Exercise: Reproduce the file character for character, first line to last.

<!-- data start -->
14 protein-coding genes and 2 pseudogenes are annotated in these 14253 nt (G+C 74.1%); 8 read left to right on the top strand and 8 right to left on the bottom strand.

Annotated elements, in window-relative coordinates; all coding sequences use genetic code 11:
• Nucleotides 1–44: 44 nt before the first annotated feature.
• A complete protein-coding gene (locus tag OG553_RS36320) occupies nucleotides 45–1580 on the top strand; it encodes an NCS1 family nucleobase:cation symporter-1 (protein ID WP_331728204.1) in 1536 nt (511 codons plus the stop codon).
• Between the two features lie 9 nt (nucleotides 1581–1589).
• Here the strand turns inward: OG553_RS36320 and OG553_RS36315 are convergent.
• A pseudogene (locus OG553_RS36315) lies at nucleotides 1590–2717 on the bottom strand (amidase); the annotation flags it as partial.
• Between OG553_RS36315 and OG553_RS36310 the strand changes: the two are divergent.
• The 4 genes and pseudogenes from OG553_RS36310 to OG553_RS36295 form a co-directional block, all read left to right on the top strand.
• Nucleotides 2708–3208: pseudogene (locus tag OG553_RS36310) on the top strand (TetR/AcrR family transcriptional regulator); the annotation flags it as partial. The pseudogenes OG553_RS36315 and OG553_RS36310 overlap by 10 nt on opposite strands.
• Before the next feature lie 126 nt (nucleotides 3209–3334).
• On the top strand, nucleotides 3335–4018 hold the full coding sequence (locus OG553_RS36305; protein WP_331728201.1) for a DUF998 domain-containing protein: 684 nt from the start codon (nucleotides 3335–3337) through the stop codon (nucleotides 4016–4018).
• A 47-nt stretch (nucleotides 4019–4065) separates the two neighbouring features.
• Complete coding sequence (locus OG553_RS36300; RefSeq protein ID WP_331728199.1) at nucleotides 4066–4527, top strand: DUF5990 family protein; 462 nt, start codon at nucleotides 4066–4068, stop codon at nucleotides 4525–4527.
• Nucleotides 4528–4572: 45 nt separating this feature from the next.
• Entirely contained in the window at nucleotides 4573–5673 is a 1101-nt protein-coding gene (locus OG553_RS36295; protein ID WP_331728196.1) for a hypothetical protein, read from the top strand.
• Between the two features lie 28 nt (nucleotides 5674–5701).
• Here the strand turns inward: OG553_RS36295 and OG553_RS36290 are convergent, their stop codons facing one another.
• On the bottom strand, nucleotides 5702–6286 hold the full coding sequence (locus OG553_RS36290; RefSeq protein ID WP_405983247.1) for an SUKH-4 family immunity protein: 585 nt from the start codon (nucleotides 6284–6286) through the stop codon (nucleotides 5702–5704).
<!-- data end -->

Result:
14 protein-coding genes and 2 pseudogenes are annotated in these 14253 nt (G+C 74.1%); 8 read left to right on the top strand and 8 right to left on the bottom strand.

Annotated elements, in window-relative coordinates; all coding sequences use genetic code 11:
• Nucleotides 1–44: 44 nt before the first annotated feature.
• A complete protein-coding gene (locus tag OG553_RS36320) occupies nucleotides 45–1580 on the top strand; it encodes an NCS1 family nucleobase:cation symporter-1 (protein ID WP_331728204.1) in 1536 nt (511 codons plus the stop codon).
• Between the two features lie 9 nt (nucleotides 1581–1589).
• Here the strand turns inward: OG553_RS36320 and OG553_RS36315 are convergent.
• A pseudogene (locus OG553_RS36315) lies at nucleotides 1590–2717 on the bottom strand (amidase); the annotation flags it as partial.
• Between OG553_RS36315 and OG553_RS36310 the strand changes: the two are divergent.
• The 4 genes and pseudogenes from OG553_RS36310 to OG553_RS36295 form a co-directional block, all read left to right on the top strand.
• Nucleotides 2708–3208: pseudogene (locus tag OG553_RS36310) on the top strand (TetR/AcrR family transcriptional regulator); the annotation flags it as partial. The pseudogenes OG553_RS36315 and OG553_RS36310 overlap by 10 nt on opposite strands.
• Before the next feature lie 126 nt (nucleotides 3209–3334).
• On the top strand, nucleotides 3335–4018 hold the full coding sequence (locus OG553_RS36305; protein WP_331728201.1) for a DUF998 domain-containing protein: 684 nt from the start codon (nucleotides 3335–3337) through the stop codon (nucleotides 4016–4018).
• A 47-nt stretch (nucleotides 4019–4065) separates the two neighbouring features.
• Complete coding sequence (locus OG553_RS36300; RefSeq protein ID WP_331728199.1) at nucleotides 4066–4527, top strand: DUF5990 family protein; 462 nt, start codon at nucleotides 4066–4068, stop codon at nucleotides 4525–4527.
• Nucleotides 4528–4572: 45 nt separating this feature from the next.
• Entirely contained in the window at nucleotides 4573–5673 is a 1101-nt protein-coding gene (locus OG553_RS36295; protein ID WP_331728196.1) for a hypothetical protein, read from the top strand.
• Between the two features lie 28 nt (nucleotides 5674–5701).
• Here the strand turns inward: OG553_RS36295 and OG553_RS36290 are convergent, their stop codons facing one another.
• On the bottom strand, nucleotides 5702–6286 hold the full coding sequence (locus OG553_RS36290; RefSeq protein ID WP_405983247.1) for an SUKH-4 family immunity protein: 585 nt from the start codon (nucleotides 6284–6286) through the stop codon (nucleotides 5702–5704).